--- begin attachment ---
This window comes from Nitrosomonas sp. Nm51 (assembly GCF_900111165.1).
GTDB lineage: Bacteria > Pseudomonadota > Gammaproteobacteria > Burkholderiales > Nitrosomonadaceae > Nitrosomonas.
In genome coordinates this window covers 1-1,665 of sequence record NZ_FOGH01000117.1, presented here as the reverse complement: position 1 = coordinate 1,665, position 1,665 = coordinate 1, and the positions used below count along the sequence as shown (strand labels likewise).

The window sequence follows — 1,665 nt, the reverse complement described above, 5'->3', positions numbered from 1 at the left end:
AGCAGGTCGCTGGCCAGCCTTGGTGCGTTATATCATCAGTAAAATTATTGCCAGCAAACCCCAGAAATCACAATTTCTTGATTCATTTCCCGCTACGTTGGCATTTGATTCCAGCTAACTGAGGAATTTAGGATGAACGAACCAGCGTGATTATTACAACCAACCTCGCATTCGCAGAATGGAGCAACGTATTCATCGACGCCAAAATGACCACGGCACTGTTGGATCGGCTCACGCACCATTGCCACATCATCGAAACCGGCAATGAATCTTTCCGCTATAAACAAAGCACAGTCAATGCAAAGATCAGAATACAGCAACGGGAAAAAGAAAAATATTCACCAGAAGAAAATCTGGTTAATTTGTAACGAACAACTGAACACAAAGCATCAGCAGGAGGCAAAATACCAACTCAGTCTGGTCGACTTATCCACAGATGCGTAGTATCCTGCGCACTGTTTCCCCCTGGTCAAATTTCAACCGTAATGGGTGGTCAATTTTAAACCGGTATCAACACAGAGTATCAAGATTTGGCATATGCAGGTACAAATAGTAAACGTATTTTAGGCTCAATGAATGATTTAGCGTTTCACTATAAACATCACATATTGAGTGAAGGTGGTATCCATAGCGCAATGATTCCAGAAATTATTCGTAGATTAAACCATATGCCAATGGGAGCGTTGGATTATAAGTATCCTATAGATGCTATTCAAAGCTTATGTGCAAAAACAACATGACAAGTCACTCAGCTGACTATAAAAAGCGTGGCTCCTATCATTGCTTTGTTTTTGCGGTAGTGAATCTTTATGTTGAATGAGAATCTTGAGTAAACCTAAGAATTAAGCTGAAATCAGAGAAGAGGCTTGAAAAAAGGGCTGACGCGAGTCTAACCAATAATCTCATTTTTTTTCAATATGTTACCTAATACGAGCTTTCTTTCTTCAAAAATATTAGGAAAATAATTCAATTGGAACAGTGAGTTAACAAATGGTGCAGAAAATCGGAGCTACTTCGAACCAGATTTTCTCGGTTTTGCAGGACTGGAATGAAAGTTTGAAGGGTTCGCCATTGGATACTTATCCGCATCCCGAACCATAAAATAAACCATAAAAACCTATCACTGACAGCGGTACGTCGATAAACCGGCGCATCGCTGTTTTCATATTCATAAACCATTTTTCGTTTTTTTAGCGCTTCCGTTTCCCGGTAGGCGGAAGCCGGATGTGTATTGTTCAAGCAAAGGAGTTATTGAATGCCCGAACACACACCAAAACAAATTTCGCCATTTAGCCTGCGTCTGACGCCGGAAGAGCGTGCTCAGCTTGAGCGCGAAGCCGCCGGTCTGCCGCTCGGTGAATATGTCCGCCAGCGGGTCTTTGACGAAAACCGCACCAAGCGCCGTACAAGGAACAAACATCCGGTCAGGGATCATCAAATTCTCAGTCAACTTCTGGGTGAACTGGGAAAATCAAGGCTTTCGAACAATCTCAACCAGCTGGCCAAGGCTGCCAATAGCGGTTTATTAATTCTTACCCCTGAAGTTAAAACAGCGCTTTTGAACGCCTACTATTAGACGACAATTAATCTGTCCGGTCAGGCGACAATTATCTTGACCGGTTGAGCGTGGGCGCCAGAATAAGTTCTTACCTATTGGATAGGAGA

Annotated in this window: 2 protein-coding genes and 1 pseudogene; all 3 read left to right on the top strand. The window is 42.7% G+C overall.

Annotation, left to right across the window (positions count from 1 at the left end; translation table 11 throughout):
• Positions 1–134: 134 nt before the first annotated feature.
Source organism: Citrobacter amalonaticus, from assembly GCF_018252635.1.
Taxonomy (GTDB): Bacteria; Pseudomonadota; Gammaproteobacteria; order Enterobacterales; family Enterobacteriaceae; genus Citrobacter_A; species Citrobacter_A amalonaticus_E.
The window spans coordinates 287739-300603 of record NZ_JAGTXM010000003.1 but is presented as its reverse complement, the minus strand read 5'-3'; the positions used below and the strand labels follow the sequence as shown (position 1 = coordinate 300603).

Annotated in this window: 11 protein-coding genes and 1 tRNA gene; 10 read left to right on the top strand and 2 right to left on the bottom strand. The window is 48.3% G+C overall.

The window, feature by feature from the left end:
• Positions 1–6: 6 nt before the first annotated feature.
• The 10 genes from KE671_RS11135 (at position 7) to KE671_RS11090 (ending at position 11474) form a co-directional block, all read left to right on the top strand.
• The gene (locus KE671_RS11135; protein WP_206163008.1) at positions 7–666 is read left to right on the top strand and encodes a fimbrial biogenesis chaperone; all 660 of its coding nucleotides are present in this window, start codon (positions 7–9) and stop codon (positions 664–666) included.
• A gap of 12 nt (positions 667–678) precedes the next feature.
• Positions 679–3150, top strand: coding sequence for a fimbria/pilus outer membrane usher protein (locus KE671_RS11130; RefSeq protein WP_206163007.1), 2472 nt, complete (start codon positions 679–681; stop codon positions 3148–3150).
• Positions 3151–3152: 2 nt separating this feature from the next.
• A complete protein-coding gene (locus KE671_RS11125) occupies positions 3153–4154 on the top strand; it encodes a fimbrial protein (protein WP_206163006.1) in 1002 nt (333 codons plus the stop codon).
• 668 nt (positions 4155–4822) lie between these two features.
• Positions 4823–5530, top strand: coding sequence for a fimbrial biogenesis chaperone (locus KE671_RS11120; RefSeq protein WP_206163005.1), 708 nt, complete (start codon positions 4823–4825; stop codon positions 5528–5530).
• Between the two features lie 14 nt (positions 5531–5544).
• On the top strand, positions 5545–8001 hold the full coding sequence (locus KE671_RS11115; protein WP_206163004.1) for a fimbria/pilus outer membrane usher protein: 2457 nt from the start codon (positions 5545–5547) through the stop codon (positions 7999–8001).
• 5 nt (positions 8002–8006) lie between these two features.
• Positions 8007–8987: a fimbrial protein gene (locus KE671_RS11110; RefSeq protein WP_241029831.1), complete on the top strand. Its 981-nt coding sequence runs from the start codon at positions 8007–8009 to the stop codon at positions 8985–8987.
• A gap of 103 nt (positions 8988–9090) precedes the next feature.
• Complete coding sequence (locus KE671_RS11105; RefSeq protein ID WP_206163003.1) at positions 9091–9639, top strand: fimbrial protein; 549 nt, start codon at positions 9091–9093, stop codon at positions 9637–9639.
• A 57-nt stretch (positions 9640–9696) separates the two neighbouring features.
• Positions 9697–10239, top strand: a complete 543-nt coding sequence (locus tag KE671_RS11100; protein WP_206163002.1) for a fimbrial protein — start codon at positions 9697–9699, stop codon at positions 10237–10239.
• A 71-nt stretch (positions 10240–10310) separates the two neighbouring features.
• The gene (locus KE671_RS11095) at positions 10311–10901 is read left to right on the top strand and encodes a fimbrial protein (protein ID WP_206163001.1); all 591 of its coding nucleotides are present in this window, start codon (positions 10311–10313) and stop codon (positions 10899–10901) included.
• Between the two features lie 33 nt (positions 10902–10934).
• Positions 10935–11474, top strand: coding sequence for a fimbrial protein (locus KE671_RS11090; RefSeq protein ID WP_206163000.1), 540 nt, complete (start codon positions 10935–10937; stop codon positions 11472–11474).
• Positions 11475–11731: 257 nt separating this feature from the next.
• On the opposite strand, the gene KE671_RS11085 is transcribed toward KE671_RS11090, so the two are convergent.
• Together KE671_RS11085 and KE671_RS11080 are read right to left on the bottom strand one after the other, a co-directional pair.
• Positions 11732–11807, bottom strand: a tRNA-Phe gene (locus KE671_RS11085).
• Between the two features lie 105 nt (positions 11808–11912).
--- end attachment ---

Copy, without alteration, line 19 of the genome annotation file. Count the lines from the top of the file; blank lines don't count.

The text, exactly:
• Positions 3151–3152: 2 nt separating this feature from the next.